More Recommended If You Like
Very few bands “make it.” Far more toil in relative obscurity, only sometimes earning a fanbase and a living wage for their art. A lot of these little-known or under-known acts, though, are the inspiration for or compatriots of those bigger acts, those bands that made it. Thus, The A.V. Club’s Recommended If You Like, where we start with a bigger band—Mumford And Sons, for example—and run down a few acts that Mum-fans might be into.
This edition, we’re expanding on the work of Justin Vernon’s Bon Iver. The band’s debut record, For Emma, Forever Ago, made a smash in the industry, and now Vernon’s worked with Kanye and Bon Iver released a follow-up, the self-titled Bon Iver. Vernon and Co. will play two sold-out shows Friday, July 22, and Saturday, July 23 at the Riverside Theater. For all those fans going and not going, though, here are a few more bands that might tickle your fancy.
In a recent Pitchfork interview, Justin Vernon called singer-songwriter Richard Buckner a “big influence” on Bon Iver. It’s easy to see why: Both artists share an affinity for impressionistic lyrics that are nonetheless devastatingly personal, and both tend to wallow in some good, old-fashioned self-pity. For evidence, look no further than “On Travelling,” a song from 1997’s Devotion & Doubt. Buckner’s long career has had plenty of bizarre bumps and dead ends (just Google “Richard Bucker + headless corpse”), though that hasn’t stopped fans from lavishing the singer with fevered praise. A highly anticipated new album—Buckner’s first in five years—Our Blood, is due out August 2.
Volcano Choir / Collections Of Colonies Of Bees
As most fans probably know, when Justin Vernon isn’t busy with Bon Iver, he moonlights as a member of Volcano Choir, a supergroup of sorts featuring Milwaukee’s Collections Of Colonies Of Bees. But CoCoBees has more in common with Bon Iver than just its roster—both groups project an almost unbearable sadness and longing in their music, a fact made even more interesting when you consider the Bees are a fairly rollicking, post-rock instrumental group. The band’s terrific upcoming album, Giving, is set for an August 2 release, and should propel CoCoBees to dizzying new heights.
Strand Of Oaks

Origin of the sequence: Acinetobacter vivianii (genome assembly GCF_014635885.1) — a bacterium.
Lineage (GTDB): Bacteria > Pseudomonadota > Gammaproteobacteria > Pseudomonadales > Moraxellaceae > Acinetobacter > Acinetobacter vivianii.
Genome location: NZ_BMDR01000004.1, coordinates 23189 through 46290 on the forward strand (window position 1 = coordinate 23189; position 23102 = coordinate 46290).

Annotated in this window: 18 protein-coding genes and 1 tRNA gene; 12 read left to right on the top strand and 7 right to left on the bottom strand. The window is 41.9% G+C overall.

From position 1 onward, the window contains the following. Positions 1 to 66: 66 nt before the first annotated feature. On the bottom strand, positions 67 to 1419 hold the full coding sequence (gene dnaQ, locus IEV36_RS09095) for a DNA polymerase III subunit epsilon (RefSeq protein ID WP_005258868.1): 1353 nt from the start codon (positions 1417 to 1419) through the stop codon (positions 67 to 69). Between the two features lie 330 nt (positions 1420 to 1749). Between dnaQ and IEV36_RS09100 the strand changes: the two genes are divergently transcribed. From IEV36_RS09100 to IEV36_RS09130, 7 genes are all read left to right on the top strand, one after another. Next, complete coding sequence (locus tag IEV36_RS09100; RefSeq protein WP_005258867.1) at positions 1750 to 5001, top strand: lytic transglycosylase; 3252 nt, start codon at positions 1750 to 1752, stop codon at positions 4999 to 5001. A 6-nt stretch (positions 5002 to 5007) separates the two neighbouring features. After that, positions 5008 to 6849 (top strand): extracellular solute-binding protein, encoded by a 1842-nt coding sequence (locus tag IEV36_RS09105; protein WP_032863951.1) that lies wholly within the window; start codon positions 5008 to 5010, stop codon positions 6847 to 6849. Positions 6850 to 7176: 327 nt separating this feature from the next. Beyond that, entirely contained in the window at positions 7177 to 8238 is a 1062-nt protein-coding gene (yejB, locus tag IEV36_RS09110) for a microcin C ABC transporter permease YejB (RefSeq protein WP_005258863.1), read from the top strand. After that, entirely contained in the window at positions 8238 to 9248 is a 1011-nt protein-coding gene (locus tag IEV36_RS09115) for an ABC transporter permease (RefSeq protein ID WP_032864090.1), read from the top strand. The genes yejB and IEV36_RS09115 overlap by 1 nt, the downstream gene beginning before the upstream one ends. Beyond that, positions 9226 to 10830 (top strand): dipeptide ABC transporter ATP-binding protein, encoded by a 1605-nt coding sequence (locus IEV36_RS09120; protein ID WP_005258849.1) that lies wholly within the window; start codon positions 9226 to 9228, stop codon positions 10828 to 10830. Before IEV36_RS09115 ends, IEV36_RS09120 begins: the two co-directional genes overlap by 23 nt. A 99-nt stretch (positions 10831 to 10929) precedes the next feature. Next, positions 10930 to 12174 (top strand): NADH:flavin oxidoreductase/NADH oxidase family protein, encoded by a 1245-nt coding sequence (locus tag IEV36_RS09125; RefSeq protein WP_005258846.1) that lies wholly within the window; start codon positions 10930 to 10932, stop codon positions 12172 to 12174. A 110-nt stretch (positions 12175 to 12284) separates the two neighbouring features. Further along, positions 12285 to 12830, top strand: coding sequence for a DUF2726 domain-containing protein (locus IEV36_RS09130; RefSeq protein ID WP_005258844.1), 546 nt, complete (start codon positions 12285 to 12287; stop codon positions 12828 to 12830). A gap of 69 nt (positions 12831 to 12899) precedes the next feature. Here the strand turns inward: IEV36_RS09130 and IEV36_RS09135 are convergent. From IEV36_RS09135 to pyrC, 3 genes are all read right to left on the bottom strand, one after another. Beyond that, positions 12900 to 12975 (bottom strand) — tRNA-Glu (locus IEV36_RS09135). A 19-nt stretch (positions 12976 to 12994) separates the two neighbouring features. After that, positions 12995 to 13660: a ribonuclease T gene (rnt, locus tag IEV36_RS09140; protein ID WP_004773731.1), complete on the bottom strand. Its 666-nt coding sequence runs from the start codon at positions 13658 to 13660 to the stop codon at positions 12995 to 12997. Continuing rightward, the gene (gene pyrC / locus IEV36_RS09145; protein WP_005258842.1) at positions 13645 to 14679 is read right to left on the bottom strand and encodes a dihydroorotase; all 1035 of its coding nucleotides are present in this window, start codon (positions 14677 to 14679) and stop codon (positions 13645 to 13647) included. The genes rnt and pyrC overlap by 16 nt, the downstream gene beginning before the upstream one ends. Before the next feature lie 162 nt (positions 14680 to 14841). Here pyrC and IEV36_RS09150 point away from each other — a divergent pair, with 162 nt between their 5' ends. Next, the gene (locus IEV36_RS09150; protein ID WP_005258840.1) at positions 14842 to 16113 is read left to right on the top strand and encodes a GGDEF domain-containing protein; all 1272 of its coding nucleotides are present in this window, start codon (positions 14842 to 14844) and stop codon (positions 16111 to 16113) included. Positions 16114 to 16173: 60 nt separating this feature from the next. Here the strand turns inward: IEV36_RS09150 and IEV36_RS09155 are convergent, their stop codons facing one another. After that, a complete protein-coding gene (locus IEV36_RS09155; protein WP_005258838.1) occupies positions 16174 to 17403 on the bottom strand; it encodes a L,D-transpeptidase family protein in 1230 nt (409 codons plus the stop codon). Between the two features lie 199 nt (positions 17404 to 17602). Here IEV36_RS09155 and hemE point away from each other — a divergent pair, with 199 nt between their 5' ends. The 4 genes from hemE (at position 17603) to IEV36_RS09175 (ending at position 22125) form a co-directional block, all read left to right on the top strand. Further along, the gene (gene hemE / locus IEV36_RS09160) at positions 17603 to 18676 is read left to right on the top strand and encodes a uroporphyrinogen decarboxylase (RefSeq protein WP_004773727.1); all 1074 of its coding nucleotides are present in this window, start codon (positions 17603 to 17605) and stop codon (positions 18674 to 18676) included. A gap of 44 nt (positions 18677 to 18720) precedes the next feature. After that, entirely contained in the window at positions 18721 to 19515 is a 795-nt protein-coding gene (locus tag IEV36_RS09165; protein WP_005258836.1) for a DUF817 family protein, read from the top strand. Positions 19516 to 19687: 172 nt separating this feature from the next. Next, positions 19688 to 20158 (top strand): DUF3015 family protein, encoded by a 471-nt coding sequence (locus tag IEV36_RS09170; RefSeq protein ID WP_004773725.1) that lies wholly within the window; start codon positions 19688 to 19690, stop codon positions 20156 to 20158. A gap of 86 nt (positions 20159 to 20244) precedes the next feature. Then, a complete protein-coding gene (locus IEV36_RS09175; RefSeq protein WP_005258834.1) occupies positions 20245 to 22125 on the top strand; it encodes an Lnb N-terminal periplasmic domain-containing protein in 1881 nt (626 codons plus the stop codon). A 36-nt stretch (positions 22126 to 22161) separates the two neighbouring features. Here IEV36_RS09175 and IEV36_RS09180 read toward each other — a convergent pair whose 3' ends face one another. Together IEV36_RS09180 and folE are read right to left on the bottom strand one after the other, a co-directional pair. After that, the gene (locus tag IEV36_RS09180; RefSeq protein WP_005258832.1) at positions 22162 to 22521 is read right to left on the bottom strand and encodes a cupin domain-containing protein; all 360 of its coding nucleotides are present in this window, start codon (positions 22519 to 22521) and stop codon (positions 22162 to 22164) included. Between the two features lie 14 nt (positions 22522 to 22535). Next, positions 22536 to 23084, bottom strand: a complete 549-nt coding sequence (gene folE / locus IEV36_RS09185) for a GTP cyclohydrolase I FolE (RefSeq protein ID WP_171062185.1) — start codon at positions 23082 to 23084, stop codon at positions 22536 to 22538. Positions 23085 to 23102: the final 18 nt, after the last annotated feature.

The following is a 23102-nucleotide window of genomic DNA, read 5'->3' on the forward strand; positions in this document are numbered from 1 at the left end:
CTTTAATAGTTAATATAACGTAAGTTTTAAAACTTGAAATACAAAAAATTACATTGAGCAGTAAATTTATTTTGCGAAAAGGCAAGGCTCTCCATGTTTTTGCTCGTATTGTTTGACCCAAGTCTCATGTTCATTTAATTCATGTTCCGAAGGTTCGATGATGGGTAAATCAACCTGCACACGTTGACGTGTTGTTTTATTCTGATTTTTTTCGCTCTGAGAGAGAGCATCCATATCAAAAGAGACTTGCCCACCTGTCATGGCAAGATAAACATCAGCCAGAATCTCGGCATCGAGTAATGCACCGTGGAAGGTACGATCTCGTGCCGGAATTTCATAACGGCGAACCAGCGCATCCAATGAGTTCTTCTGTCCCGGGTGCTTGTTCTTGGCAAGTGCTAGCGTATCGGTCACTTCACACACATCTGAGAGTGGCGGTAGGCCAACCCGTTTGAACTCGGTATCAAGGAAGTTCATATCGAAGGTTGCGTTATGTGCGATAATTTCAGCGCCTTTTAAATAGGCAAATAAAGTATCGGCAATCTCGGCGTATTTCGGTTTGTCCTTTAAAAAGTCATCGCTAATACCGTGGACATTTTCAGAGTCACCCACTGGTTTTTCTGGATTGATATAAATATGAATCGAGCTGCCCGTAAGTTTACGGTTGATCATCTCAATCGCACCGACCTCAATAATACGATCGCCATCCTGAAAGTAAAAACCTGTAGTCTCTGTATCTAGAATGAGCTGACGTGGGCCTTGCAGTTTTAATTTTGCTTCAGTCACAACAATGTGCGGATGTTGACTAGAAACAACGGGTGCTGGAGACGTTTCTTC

Though the legend of Bon Iver’s For Emma, Forever Ago (sensitive dude writes sensitive album in secluded, sensitive cabin) seems to finally be fading away, the usefulness of the tale in kick-starting Justin Vernon’s career is undeniable. Timothy Showalter, a.k.a. Strand Of Oaks, shares a similarly hooky, if bleak, origin story. On his 2008 debut, Leave Ruin, Showalter tackles such weighty subjects as a painful romantic breakup and a devastating house fire, couching it all in the familiar confessional/bearded-dude genre. 2010’s Pope Killdragon is equally somber, and not even “Daniel’s Blues”—a song about Dan Aykroyd dealing with the death of buddy John Belushi—breaks the mood.
Back before Justin Vernon for all intents and purposes was Bon Iver, he was in a similarly folky act called DeYarmond Edison—Vernon’s two middle names. That band broke up in 2006, but the group’s three other members—Joe Westerlund and brothers Brad and Phil Cook—went on to form Megafaun, a beard-centric, slightly freaky folk act based out of North Carolina. That band’s toured with Bon Iver and some members are in Gayngs, that Prince-funk fusion act that Vernon’s been playing with between Bon Iver gigs. For their part, though, the dudes in Megafaun have made three really great records, including 2009’s Gather, Form & Fly.
Bonnie Raitt, Rickie Lee Jones, and Indigo Girls
Bear with us on this explanation, because it’s easy enough to blow off these acts based just on stereotypes and “Closer To Fine.” When Justin Vernon was in college, he minored in women’s studies and, somehow, got really into the music of Bonnie Raitt, Rickie Lee Jones, and Indigo Girls, which he claims taught him to really use a range of emotion in his work. He likes Raitt so much that he recorded an absolutely devastating cover of her biggest hit, “I Can’t Make You Love Me,” and performed it live on Late Night With Jimmy Fallon. Still skeptical? Allow yourself to get totally swayed by Hold Me For The Pops And Clicks, a mix some random blogger made of the Raitt, Jones, Vernon, and the Indigo Girls.
Sean Carey’s made his living in recent years, for the most part, as the drummer for Bon Iver. Last year, though, he stepped out of Vernon’s shadow to release his solo debut, All We Grow. Though the record has a feeling all its own, it still harnesses that particular Northwoods style of pain, complete with a delicate choir of ghostly noise.